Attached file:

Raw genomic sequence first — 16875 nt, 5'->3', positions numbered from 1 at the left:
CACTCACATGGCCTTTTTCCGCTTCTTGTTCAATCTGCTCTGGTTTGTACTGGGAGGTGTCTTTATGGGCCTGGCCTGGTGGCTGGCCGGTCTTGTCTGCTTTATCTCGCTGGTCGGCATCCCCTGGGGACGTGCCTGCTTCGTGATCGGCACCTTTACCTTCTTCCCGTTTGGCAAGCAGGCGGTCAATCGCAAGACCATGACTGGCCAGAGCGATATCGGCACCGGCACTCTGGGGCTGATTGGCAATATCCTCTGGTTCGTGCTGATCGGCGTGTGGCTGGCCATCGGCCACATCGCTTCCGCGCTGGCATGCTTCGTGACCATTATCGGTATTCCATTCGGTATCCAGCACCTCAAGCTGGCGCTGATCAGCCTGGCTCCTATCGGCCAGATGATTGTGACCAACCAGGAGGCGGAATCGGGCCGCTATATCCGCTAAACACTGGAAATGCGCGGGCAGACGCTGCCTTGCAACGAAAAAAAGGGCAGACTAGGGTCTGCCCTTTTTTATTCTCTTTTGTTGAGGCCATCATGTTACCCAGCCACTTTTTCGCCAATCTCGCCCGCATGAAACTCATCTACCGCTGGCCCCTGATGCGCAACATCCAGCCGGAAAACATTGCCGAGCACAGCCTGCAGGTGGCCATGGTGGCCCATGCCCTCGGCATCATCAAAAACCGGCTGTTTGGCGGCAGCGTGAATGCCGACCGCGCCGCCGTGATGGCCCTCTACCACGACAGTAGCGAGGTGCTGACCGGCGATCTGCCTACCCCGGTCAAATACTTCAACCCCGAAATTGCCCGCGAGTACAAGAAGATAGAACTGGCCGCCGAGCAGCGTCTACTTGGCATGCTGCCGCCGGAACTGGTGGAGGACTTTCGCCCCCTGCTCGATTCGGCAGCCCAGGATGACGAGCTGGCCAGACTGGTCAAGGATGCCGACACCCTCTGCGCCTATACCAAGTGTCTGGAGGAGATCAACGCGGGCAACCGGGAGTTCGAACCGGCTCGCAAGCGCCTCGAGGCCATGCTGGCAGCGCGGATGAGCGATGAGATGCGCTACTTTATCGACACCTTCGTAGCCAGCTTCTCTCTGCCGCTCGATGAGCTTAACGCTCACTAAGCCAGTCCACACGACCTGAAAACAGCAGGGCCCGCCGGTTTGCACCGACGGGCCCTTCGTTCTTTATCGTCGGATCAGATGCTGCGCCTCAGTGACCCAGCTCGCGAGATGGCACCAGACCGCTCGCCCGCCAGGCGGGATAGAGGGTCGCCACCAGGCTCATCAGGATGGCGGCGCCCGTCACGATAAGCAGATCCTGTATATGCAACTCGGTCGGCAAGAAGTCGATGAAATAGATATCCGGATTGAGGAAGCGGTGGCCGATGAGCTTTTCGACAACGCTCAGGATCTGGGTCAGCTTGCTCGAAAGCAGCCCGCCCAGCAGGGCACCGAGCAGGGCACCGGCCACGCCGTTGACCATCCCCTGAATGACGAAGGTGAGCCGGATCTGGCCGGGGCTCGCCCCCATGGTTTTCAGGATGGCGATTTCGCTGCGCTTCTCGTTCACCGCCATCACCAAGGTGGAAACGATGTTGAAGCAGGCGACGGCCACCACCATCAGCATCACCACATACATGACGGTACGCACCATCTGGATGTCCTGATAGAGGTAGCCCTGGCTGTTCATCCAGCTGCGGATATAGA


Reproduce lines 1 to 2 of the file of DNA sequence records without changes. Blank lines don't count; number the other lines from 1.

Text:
Raw genomic sequence first — 16875 nt, 5'->3', positions numbered from 1 at the left:
CACTCACATGGCCTTTTTCCGCTTCTTGTTCAATCTGCTCTGGTTTGTACTGGGAGGTGTCTTTATGGGCCTGGCCTGGTGGCTGGCCGGTCTTGTCTGCTTTATCTCGCTGGTCGGCATCCCCTGGGGACGTGCCTGCTTCGTGATCGGCACCTTTACCTTCTTCCCGTTTGGCAAGCAGGCGGTCAATCGCAAGACCATGACTGGCCAGAGCGATATCGGCACCGGCACTCTGGGGCTGATTGGCAATATCCTCTGGTTCGTGCTGATCGGCGTGTGGCTGGCCATCGGCCACATCGCTTCCGCGCTGGCATGCTTCGTGACCATTATCGGTATTCCATTCGGTATCCAGCACCTCAAGCTGGCGCTGATCAGCCTGGCTCCTATCGGCCAGATGATTGTGACCAACCAGGAGGCGGAATCGGGCCGCTATATCCGCTAAACACTGGAAATGCGCGGGCAGACGCTGCCTTGCAACGAAAAAAAGGGCAGACTAGGGTCTGCCCTTTTTTATTCTCTTTTGTTGAGGCCATCATGTTACCCAGCCACTTTTTCGCCAATCTCGCCCGCATGAAACTCATCTACCGCTGGCCCCTGATGCGCAACATCCAGCCGGAAAACATTGCCGAGCACAGCCTGCAGGTGGCCATGGTGGCCCATGCCCTCGGCATCATCAAAAACCGGCTGTTTGGCGGCAGCGTGAATGCCGACCGCGCCGCCGTGATGGCCCTCTACCACGACAGTAGCGAGGTGCTGACCGGCGATCTGCCTACCCCGGTCAAATACTTCAACCCCGAAATTGCCCGCGAGTACAAGAAGATAGAACTGGCCGCCGAGCAGCGTCTACTTGGCATGCTGCCGCCGGAACTGGTGGAGGACTTTCGCCCCCTGCTCGATTCGGCAGCCCAGGATGACGAGCTGGCCAGACTGGTCAAGGATGCCGACACCCTCTGCGCCTATACCAAGTGTCTGGAGGAGATCAACGCGGGCAACCGGGAGTTCGAACCGGCTCGCAAGCGCCTCGAGGCCATGCTGGCAGCGCGGATGAGCGATGAGATGCGCTACTTTATCGACACCTTCGTAGCCAGCTTCTCTCTGCCGCTCGATGAGCTTAACGCTCACTAAGCCAGTCCACACGACCTGAAAACAGCAGGGCCCGCCGGTTTGCACCGACGGGCCCTTCGTTCTTTATCGTCGGATCAGATGCTGCGCCTCAGTGACCCAGCTCGCGAGATGGCACCAGACCGCTCGCCCGCCAGGCGGGATAGAGGGTCGCCACCAGGCTCATCAGGATGGCGGCGCCCGTCACGATAAGCAGATCCTGTATATGCAACTCGGTCGGCAAGAAGTCGATGAAATAGATATCCGGATTGAGGAAGCGGTGGCCGATGAGCTTTTCGACAACGCTCAGGATCTGGGTCAGCTTGCTCGAAAGCAGCCCGCCCAGCAGGGCACCGAGCAGGGCACCGGCCACGCCGTTGACCATCCCCTGAATGACGAAGGTGAGCCGGATCTGGCCGGGGCTCGCCCCCATGGTTTTCAGGATGGCGATTTCGCTGCGCTTCTCGTTCACCGCCATCACCAAGGTGGAAACGATGTTGAAGCAGGCGACGGCCACCACCATCAGCATCACCACATACATGACGGTACGCACCATCTGGATGTCCTGATAGAGGTAGCCCTGGCTGTTCATCCAGCTGCGGATATAGA